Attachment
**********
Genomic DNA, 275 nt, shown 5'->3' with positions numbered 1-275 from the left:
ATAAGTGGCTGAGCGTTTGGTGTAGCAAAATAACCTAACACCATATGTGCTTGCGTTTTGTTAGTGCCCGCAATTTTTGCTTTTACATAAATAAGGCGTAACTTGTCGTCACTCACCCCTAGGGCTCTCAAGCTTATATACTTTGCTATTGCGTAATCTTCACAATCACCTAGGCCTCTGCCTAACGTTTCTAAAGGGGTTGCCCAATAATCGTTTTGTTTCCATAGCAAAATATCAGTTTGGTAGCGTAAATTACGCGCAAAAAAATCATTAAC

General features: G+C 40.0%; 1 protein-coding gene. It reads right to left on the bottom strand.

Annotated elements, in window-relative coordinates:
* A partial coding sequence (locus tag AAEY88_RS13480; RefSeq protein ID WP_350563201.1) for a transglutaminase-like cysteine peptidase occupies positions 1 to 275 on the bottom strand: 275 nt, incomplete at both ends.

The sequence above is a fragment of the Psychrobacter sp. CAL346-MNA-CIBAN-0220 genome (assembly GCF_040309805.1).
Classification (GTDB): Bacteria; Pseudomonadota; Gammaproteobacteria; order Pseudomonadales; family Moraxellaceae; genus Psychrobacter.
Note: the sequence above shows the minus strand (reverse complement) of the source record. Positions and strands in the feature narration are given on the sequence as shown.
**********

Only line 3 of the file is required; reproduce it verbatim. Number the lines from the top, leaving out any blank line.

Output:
General features: G+C 40.0%; 1 protein-coding gene. It reads right to left on the bottom strand.